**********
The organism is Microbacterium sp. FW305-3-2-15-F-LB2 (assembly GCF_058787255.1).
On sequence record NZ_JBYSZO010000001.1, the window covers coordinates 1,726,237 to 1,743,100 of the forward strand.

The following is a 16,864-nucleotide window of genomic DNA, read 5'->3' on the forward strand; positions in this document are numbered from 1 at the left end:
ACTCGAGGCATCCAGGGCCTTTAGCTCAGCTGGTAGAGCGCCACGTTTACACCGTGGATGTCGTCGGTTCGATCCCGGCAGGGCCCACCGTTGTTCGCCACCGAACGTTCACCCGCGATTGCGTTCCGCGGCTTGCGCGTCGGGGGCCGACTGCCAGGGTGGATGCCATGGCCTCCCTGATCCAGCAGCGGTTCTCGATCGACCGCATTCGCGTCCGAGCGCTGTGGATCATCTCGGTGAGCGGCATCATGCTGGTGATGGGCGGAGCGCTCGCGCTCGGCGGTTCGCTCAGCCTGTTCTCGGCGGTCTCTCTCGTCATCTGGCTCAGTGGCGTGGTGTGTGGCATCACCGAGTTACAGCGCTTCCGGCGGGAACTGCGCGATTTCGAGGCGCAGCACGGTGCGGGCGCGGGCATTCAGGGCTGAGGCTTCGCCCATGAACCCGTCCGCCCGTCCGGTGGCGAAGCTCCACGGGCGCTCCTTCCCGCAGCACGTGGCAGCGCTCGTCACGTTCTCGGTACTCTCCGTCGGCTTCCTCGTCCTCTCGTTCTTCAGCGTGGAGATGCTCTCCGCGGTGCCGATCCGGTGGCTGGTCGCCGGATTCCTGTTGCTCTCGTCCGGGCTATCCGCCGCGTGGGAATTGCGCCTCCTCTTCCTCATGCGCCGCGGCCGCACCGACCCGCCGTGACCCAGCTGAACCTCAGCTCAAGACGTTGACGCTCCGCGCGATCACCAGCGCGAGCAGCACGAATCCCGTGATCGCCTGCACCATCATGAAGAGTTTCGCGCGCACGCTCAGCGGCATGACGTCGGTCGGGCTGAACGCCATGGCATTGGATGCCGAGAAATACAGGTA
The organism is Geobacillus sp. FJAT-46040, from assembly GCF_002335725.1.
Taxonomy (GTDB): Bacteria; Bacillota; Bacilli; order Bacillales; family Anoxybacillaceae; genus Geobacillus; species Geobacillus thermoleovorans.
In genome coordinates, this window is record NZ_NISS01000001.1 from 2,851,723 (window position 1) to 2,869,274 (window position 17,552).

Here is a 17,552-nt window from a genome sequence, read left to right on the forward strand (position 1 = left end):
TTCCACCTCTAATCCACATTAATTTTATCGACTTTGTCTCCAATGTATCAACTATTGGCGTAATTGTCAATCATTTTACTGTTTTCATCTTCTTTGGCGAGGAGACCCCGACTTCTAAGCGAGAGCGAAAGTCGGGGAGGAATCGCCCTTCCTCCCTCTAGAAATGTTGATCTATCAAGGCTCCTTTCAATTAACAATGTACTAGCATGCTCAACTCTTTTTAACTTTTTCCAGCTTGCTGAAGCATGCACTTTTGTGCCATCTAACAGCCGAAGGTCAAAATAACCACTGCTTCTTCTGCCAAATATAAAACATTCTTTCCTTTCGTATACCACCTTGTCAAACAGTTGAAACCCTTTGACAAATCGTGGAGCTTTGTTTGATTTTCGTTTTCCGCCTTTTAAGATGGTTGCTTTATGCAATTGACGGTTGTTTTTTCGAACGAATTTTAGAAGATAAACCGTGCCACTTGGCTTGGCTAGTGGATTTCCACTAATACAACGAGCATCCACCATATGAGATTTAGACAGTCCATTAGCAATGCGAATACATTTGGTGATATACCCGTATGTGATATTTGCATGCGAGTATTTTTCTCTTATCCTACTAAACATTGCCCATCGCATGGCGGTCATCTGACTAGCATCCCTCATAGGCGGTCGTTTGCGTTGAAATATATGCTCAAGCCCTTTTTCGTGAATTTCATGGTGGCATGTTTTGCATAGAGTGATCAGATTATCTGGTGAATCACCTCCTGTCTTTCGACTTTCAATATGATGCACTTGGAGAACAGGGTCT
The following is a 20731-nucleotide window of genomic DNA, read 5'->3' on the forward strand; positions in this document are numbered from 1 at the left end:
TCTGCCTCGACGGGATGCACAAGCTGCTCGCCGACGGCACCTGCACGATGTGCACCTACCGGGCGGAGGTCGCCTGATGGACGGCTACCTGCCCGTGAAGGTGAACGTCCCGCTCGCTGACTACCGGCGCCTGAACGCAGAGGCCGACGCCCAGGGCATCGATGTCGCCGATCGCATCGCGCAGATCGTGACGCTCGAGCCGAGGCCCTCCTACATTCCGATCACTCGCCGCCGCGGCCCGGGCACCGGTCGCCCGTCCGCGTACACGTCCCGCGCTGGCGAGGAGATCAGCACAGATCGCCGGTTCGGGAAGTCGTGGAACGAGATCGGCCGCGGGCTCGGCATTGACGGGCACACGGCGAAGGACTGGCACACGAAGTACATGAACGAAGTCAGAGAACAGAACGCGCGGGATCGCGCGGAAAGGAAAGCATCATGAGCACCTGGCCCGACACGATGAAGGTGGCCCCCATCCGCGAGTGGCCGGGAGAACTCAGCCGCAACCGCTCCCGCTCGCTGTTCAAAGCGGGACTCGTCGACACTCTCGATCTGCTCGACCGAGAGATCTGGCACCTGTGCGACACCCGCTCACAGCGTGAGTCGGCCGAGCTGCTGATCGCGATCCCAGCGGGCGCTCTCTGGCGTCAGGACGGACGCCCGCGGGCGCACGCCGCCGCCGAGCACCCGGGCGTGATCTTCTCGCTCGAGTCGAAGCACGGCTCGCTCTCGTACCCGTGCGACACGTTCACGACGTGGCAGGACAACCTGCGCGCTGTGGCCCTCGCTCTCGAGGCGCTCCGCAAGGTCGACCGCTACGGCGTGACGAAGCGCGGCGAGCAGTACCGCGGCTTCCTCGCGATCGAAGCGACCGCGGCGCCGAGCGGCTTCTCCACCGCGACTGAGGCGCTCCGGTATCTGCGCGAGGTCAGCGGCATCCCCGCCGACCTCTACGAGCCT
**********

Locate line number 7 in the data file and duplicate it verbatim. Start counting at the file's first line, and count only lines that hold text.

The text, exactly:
In genome coordinates, this window is record NZ_NISS01000001.1 from 2,851,723 (window position 1) to 2,869,274 (window position 17,552).